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    « Blog commenters, this one's for you | Main | Lawn Reform Blog Contest: I used to have a lawn but now I have... »


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    Nice evaluation Susan. I was wondering if that grass was going to be best suited to warmer areas. probably great in the central valley, not so much by the bay.

    The hotter the better! Mike, the rep from Florasource agrees that the central valley is an ideal spot. It seems to work ok in the Bay but takes longer to fill in. Plus, they can grow lots of other groundcovers - it's us hot climate types that need a solution.


    I had a nice comment going here earlier today when my 19-month old hit the OFF button on the computer. I think I was writing about the crocus in the lawn - some of our neighbors have done it. I think it must look best with the smaller versions of crocus, as the large ones stick up so far above the grass that they look odd. Of course, your grass will probably be growing vigorously by then and might be tall enough to provide a nicer backdrop to the big blooms than what I've seen in my neighborhood. When crocus bloom here, the lawns are barely coming back to life, so they're still short. Something to consider, anyway.

    I am severely bulb challenged, and will take all the advice I can get. Troy suggested miniature ones as well and gave me a mail order source. The grass is actually mowed all the way down once it goes dormant, so short is the way to go. I was thinking all blue, but with a few tiny colonies or orange on the edges, not two colors mixed together. Do you think that would be too much and I should stick to all blue?


    Looks good result Susan. I know lawns are something of a thorny issue in your climate.

    presumably when you give it a first cut that'll encourage it to thicken up more???

    I'm curious, how short of rain are you over there? Needless to say I saw the wild fires in the news.

    I think the crocus would look quite incredible if you stick to a single colour as shown. Of course the words 'back' and 'breaking' might be entering your thinking as you contemplate planting all the bulbss. You could always get the local scouts to do it for you for a few dollars!!! Do you have scouts over there?

    Where I live the average is about 18" a year and almost all of it falls between December and March, so there is basically no rain at all during the hottest months. It actually will thicken up without mowing - this is only 8 weeks in so it still has another 4-6 weeks of warm temperatures to help it fill in.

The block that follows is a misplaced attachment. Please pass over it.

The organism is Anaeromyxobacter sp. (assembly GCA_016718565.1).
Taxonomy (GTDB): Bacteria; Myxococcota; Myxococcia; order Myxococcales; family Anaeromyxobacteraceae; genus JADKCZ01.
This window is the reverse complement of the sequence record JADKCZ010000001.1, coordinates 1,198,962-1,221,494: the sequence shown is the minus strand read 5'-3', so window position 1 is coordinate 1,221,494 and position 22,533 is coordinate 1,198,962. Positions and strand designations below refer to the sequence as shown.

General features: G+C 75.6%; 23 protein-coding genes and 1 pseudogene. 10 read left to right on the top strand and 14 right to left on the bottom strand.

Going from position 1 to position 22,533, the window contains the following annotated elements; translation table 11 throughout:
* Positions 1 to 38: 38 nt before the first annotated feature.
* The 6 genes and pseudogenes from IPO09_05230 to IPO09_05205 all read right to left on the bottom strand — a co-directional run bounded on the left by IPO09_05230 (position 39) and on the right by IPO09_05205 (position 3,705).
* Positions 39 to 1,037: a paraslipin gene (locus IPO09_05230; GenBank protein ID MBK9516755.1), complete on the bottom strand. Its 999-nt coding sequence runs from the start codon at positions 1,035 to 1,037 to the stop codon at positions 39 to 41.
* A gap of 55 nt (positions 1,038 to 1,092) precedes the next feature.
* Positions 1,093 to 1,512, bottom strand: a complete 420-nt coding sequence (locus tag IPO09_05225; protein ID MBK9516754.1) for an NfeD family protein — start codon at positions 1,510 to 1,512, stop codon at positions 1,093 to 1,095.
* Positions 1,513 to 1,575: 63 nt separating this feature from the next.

'Fraid the only way to get scouts to pitch in is to declare my yard a charity so they can earn a public service badge. Unfortunately, the source for inexpensive day labor around here is cruising by Home Depot and hiring an illegal immigrant for the day. I'm actually going to tackle this one myself and hopefully overcome my bulb-phobia.

    Nice look. It's great to see a plant 'flip the bird' to the 100+ degrees of heat and dare to ask for more. How does it feel to walk on with bare feet?

    Your wish is my command! Just raced outside to do a barefoot test. Definitely soft, but a little sticky - I think because of all the stolons, which shouldn't be a problem once I mow it.

    Alice Joyce

    Following your posts.... Looking good!
    I wonder what other sorts of bulbs would work?
    Be low enough but not suffer - assuming you'd need to mow the bulb foliage - maybe before it's ready to die back - as the grass reimerges? Or would the dying foliage remain along with fresh grass?
    Thinking in terms of the freesias I have naturalzing - after 10 years - I get anxious to cut back the ratty looking foliage but don't want to lose the flowers for the following year. Alice

    Oh no, I KNEW this bulb thing would be harder than just digging a little hole and shoving things in! The grass stays dormant until March and probably won't green up completely until April. Ideally by then the bulb foliage has died back and be mowed. But that does make me think the earlier something will bloom, the better.

    Town Mouse

    That grass is quite impressive. Thanks for sharing. Now I'm really curious about the winter look of the reformed lawn...I wonder whether some early blooming annuals might do the trick? One question is most likely when does UC Verde become UC Marron, and when does it become UC Verde again...

    Townie you are too educated for me, but Daffodil Planter kindly explained that you meant my green lawn would turn brown and then green again.

    I do like the idea of bulbs and annuals so instead of dreading the dormancy period I actually have something seasonal to look forward to. Particularly in my small garden, where I don't really plant for winter interest, preferring to have a spring/summer/fall blow out.

    Shirley Bovshow "Edenmaker"

    Ok, less than ideal results with my UC Verde lawn test in Los Angeles, but mostly in growth rate, not condition of the grass. It looks great even with extremely hot tempertatures.

    2 weeks ago, I mulched the bare areas and am happy to report that the UC Verde is now, finally starting to run at a faster rate and knit together. My soil was drying out too fast and for establishment period, this is not good.

    I'll be posting an update tomorrow. Please check it out.

    I'll stop by tomorrow to check out your update